FDIC Consumer News
Important Update: Changes in FDIC Deposit Insurance Coverage
The FDIC deposit insurance rules have undergone a series of changes starting in the fall of 2008. As a result, certain previously published information related to FDIC insurance coverage may not reflect the current rules. For details about the recent changes, visit Changes in FDIC Deposit Insurance Coverage. For more information about FDIC insurance, go to www.fdic.gov/deposit/deposits/index.html or call toll-free 1-877-ASK-FDIC (1-877-275-3342). For the hearing-impaired, the number is 1-800-925-4618.
Summer 2006 – Start Smart: Money Management for Teens
A Final Exam: Test Your Money Management IQ
- All banks offer checking and savings accounts that are pretty much the same in terms of features, fees, interest rates and opening balance requirements; if you're looking for a new account there's no need to shop around at several banks. True or False?
- Let's say you put money in a savings account paying the same interest rate each month, and you don't take any money out. Even though your original deposit and the interest rate remain unchanged, the amount of money you will earn in interest each month will gradually increase. True or False?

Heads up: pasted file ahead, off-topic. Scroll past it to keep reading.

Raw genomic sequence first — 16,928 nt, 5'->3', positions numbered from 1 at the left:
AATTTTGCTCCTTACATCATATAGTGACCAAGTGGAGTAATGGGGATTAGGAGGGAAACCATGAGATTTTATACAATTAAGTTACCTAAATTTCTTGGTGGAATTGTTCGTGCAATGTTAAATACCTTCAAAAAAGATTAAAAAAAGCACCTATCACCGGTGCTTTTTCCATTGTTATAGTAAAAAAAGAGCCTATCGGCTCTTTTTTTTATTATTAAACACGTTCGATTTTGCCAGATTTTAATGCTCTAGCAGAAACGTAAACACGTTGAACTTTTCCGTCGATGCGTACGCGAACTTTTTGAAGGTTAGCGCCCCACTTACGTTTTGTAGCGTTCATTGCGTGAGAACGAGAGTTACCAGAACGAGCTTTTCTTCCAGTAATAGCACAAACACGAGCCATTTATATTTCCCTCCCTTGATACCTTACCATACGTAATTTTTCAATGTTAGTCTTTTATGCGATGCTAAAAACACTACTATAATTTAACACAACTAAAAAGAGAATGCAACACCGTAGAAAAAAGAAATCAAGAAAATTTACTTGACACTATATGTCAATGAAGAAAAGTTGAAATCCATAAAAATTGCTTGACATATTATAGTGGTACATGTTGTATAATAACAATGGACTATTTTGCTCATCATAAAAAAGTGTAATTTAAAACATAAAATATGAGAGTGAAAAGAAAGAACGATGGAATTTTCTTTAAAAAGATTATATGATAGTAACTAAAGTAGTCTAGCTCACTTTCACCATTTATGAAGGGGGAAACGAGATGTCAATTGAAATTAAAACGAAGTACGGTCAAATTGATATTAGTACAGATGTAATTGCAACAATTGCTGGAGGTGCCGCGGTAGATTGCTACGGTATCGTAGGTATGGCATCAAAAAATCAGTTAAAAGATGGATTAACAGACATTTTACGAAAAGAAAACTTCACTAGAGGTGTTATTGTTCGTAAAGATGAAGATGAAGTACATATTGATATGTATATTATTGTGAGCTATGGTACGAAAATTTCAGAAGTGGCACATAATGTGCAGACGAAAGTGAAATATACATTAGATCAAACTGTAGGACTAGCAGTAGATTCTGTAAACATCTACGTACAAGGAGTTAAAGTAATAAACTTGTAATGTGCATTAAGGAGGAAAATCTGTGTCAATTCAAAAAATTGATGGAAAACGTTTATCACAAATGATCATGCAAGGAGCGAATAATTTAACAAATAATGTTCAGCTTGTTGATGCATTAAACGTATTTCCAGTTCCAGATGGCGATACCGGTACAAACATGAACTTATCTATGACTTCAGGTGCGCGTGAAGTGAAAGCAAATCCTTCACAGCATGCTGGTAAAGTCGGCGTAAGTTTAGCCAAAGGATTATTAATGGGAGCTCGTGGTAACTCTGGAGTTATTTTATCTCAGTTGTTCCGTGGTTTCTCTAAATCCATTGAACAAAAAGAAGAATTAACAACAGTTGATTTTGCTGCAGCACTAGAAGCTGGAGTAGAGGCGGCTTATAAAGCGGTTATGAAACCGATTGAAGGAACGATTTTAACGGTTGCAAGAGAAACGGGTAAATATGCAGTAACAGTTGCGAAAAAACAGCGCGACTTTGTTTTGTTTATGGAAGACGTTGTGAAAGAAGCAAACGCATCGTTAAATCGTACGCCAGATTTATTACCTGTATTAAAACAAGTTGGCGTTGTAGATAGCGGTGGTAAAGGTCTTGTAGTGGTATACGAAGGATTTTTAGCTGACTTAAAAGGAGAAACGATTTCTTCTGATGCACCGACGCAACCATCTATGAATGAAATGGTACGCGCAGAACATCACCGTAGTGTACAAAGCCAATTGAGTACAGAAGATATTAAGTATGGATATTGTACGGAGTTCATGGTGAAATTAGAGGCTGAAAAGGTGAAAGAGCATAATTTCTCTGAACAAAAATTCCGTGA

- FDIC insurance covers deposits, like checking or savings accounts, but not investments such as stocks, bonds or mutual funds. True or False?
- Because credit cards offer the option to pay a minimum amount due each month — for example, $20 or $30 on a purchase of several hundred dollars — it's always smart to send in the minimum and stretch out the card payments as long as possible instead of paying the bill in full. True or False?
- If you receive an e-mail saying that a company you or your family does business with needs you to update your records by re-entering your Social Security Number or bank account numbers, it's always safe to provide these details as long as the e-mail explains the reason for the request and shows the company's logo. True or False?
- It's possible that a gift card you receive for your birthday or another occasion may come with an expiration date, meaning if you don't spend the entire balance by that date you could lose whatever amount remained on the card. True or False?
- In the 70-plus years since the start of the FDIC, no depositor has lost a single penny of insured money as a result of a bank failure. True or False?